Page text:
The Little Black Dress Society: Because Abuse is Never in Fashion
Every woman needs a few things in her life: Friends. A support network. A fantastic little black dress.
And loved ones who always, always treat her with love and respect.
But unfortunately, not all women are so lucky, particularly when it comes to the last item on the list. And that’s what Amanda Graybill has set out to change.
Through her organization, the Little Black Dress Society, Amanda brings together women (wearing little black dresses, of course!) in small groups across the country to connect, build lasting friendships, and work together to end domestic violence, an issue that still affects one in three women worldwide.
We sat down with Amanda to learn more about abuse, her heartbreaking personal drive behind LBD’s mission, and her vision for a future where every woman is loved, respected, and safe.
What sparked your desire to start the Little Black Dress Society?
When I was 4 years old, I received my first little black dress as a gift from my friend’s mother.
And this dress came at a critical time in my life—when my world was turned upside-down. After losing his job, my father became an alcoholic. He became verbally and emotionally abusive in our home. It was because of this that I grew up believing that abuse was the norm, and I began to be attracted to abusive males.
But during that time, it was this dress that made me feel special; I could have worn it every day. I want women to feel as special as I did wearing mine. Any woman that has gone through any abuse loses her self-esteem and self-respect. It is important that we help her see her significance. My desire is for them to know that they are worthy of love and respect; that they are beautiful.
The little black dress is a classic fashion icon that I hope will bring into light the subject of abuse that people tend to shy away from. But it is also my belief that it isn’t really about the dress, it’s about the woman wearing it!
Can you tell us a little about the different forms of abuse?
Physical abuse is the form that comes to the minds of people first. Many don’t ever bother to look beyond it. However there are many other forms: Sexual abuse, verbal abuse (like name calling, demeaning, or telling someone she is worthless), and emotional/psychological abuse. This includes controlling behavior such as threatening someone, or limiting what she can wear or who she can talk to or be friends with.
It’s said that can be difficult for a woman to recognize when she’s in abusive relationships. Why? Do you think that’s true?
Yes, definitely, because it has become her idea of normal. She really loves the person who is abusing her, and she hopes for him to change. She keeps thinking that the situation is going to get better.
Our organization reaches out to women from all walks of life providing a sort of support group within our chapters. They do not have to announce that they are abused, but they can benefit from the group by opting to receive information via email, Facebook, and our website. Just getting information out there about what an abusive relationship looks like has helped many a woman take the first steps toward getting away from her abuser.
What should someone do if she is in an abusive relationship?
Get out. But in order to do that, you need to have a plan of action. Soon, we will be posting an “escape plan” outline on our website to help women create a plan. We also will be printing brochures. All too often I hear women will say, “If I only got out, then I would not be here today.”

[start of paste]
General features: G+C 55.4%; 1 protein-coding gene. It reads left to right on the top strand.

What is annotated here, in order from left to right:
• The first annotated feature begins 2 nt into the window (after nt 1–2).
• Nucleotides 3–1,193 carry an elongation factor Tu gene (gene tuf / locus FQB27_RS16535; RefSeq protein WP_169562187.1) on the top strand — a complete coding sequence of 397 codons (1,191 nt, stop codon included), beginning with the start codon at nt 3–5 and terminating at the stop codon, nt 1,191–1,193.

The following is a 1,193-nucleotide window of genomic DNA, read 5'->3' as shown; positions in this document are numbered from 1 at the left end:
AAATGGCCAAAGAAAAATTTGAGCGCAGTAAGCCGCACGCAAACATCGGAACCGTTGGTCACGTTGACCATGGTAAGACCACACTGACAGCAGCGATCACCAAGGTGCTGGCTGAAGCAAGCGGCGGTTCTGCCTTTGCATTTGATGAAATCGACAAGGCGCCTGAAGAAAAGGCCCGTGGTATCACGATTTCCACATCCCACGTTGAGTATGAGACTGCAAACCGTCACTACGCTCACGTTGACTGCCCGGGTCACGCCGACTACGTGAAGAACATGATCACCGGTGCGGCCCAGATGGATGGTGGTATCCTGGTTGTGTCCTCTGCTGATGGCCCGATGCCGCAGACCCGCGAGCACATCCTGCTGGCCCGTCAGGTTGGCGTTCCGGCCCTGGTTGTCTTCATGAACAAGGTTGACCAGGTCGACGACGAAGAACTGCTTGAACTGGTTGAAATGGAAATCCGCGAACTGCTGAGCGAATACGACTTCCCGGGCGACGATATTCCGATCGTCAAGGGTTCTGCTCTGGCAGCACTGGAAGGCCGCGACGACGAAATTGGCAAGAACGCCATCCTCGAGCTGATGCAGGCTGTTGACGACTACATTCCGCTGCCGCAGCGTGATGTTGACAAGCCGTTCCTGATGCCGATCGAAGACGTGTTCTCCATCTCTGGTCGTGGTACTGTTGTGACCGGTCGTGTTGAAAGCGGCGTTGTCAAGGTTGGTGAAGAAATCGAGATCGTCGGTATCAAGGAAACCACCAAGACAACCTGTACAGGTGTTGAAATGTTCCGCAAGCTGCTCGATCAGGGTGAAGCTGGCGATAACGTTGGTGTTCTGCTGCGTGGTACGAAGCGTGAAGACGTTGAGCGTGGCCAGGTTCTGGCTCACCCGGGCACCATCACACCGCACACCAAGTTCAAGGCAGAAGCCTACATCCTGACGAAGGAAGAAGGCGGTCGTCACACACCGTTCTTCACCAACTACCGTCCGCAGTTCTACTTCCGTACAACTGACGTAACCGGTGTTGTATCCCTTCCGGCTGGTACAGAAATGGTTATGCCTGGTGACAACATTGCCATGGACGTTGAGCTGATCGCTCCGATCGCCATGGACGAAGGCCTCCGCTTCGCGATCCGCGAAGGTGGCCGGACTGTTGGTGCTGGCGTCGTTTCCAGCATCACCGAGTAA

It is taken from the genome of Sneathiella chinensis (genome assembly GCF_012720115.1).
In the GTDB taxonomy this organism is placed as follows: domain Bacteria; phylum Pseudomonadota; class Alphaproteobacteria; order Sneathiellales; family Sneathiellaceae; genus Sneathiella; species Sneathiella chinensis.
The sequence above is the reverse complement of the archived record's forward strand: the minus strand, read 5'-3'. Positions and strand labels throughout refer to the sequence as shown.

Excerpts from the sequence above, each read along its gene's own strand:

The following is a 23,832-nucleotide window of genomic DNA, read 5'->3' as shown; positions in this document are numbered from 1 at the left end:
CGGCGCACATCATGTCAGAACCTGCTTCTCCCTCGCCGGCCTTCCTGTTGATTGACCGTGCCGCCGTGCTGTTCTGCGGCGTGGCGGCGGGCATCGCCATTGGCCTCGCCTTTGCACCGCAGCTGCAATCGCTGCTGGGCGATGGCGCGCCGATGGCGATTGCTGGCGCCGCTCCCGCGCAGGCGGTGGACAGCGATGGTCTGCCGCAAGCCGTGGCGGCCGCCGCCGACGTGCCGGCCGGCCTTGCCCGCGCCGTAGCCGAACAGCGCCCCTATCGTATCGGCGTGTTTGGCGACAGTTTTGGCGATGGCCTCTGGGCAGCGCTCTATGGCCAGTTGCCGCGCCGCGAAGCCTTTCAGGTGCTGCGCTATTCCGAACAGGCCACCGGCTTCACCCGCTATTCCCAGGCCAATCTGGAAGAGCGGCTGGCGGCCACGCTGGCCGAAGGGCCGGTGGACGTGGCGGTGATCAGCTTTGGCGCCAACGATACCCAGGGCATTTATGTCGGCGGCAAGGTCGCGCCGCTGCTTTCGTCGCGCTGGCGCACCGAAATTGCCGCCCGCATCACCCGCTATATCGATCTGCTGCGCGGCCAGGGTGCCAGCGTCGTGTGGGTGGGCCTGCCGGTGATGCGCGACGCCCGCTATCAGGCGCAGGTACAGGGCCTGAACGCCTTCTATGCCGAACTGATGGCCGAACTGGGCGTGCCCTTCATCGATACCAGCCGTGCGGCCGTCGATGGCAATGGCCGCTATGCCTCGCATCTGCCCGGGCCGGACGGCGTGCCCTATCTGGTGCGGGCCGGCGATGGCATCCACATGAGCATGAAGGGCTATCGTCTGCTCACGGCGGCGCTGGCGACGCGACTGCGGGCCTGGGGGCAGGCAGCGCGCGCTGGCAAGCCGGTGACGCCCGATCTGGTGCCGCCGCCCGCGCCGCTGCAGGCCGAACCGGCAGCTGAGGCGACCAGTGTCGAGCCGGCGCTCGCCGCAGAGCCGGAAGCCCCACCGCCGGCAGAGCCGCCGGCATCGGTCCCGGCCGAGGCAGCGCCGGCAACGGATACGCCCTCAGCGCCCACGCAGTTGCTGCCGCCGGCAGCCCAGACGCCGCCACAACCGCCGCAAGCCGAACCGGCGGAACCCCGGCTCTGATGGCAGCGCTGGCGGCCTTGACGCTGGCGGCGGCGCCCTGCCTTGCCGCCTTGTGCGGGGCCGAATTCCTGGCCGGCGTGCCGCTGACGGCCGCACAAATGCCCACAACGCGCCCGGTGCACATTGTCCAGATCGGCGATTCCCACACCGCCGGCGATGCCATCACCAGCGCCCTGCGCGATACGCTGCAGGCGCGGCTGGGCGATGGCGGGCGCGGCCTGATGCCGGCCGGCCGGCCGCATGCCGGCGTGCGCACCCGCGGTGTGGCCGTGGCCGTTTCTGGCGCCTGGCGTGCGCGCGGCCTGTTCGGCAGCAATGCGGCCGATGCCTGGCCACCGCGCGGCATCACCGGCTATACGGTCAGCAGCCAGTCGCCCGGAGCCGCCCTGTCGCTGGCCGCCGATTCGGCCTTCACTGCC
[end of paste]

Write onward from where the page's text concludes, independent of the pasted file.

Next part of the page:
What should someone do if he or she has a friend in an abusive relationship?
Be a good listener. Encourage her, and help build up her self-esteem. And help her outline a plan and help find a safe place for her.
Finally, how can women get involved in spreading awareness for the cause?
First, don’t ever shy away from the topic! Be an educator about abuse, and share what you know with loved ones and those you care about.
You can also support organizations like LBD. Become a sponsor by volunteering or donating to shelters and other organizations that support the cause.
And finally, you can attend networking and community involvement events.
What's next for the Little Black Dress Society?
Our current focus is building up the number of chapters nationwide over the next 3-5 years, and eventually globally. There is no societal or economic differentiation—abuse affects everyone. And the more societies that are formed, the greater the impact.
Our societies adopt local shelters, and they become a part of the lives of the women coming into the shelters. Those women can then grow to feel empowered, and once they have their self-esteem back, they can in turn help other women and “pay it forward.”
In addition to expanding nationally, we are getting ready to launch in Uganda. I feel that there is an immense need in areas like this because of the lack of respect of women in the society. In the next couple years, I would love to be able to travel and host speaking engagements for the women in Uganda personally. I am currently considering the idea of getting people in the U.S. to sponsor women in Uganda. This would include writing correspondence, perhaps providing some financial assistance, but most importantly touching their lives and giving them an outlet for sharing with other women, which brings healing.
In addition to launching this brilliant organization, Amanda has written the moving short story, "The Little Black Dress," that shares the story of a little girl and her most prized possession. To learn more about Amanda or the Little Black Dress Society and how to help, visit www.lbdsociety.com or follow her on Facebook.
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